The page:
A Story of Herbal Research

A story of Herbal Medicine Research

Chinese medicine made a huge contribution to medicine in 2015 with Professor Tu Youyou, an eighty-five years old TCM researcher of The Academy of Traditional Chinese Medicine in Beijing, China, received half of the Nobel Prize in Medicine in 2015.


During the Vietnam War in the 1960s the Chinese government decided to set up a research program to find a new drug for treating malaria, which was highly prevalent in Vietnam. Many scientists conducted studies but their trials failed again and again. One day, Ms. Tu Youyou found a record of malaria treatment with a Chinese herb QING HAO Artemisia in an ancient medical book dated back to 1600 years in the Jin dynasty. Rather than use the traditional boiling extraction methods, the Jin dynasty TCM doctor used the raw herbal juice instead. With this low temperature extraction method the malarial parasite had a 100% killing rate.


Soon after Ms. Tu Youyou’s discovery, many TCM universities undertook clinical trials, and the chemical structure of the Artemisia was discovered. Through several decades of application and pharmaceutical refinement, the QING HAO SU (Artemisia extract drug) has been proven to become the most effective medicine for malaria surpassing Quinine, the traditional chemical drug for this disease. Soon it became the first choice of US marines for their overseas troops to combat malaria, and QING HAO SU was approved by FDA, United States, as a formal drug in 2009.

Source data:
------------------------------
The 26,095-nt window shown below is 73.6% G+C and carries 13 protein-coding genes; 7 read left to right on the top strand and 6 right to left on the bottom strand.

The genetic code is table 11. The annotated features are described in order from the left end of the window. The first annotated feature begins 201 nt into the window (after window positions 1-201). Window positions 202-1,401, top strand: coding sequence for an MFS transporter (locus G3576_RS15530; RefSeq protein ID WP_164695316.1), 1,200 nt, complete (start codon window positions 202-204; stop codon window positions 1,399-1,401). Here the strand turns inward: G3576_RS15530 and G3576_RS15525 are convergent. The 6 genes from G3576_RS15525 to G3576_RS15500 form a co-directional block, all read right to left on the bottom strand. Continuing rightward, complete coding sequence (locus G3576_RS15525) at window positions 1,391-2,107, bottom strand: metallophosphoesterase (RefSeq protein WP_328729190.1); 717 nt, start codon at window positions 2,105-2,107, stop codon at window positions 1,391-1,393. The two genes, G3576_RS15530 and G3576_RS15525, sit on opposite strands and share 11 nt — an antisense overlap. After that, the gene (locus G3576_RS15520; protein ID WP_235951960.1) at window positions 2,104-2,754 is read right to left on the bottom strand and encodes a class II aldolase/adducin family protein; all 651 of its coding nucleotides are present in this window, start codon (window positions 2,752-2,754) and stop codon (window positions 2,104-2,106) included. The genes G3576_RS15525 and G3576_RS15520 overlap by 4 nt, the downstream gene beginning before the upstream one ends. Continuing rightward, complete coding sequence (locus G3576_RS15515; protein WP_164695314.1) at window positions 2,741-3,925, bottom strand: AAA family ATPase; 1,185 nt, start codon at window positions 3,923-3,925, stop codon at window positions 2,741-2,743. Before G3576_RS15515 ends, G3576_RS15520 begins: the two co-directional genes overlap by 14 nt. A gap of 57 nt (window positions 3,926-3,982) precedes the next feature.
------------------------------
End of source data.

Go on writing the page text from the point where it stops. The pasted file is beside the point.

After wiping out malaria in China, the herbal drug was introduced to African countries where still were affected by malaria. Since then millions of lives have been saved. It is for this reason Professor Tu Youyou was awarded a Nobel Prize.


It is estimated that there are more than 100,000 TCM books that were published before 1900 which may contain hold great medical value waiting to be discovered. Studying Traditional Chinese Medicine is the first step of this discovery. The philosophy of TCM will benefit the learners. The enrolment into the Sydney Institute of Traditional Chinese Medicine for 2018 has now opened. Open day is 23rd July and 24th September 2017, 10:00am – 2:00pm. The course will commence on 12th February 2018. Ph: (02) 92121968, website: www.sitcm.edu.au


QING HAO Artemisia

QING HAO Artemisia

Professor Tu Youyou

Professor Tu Youyou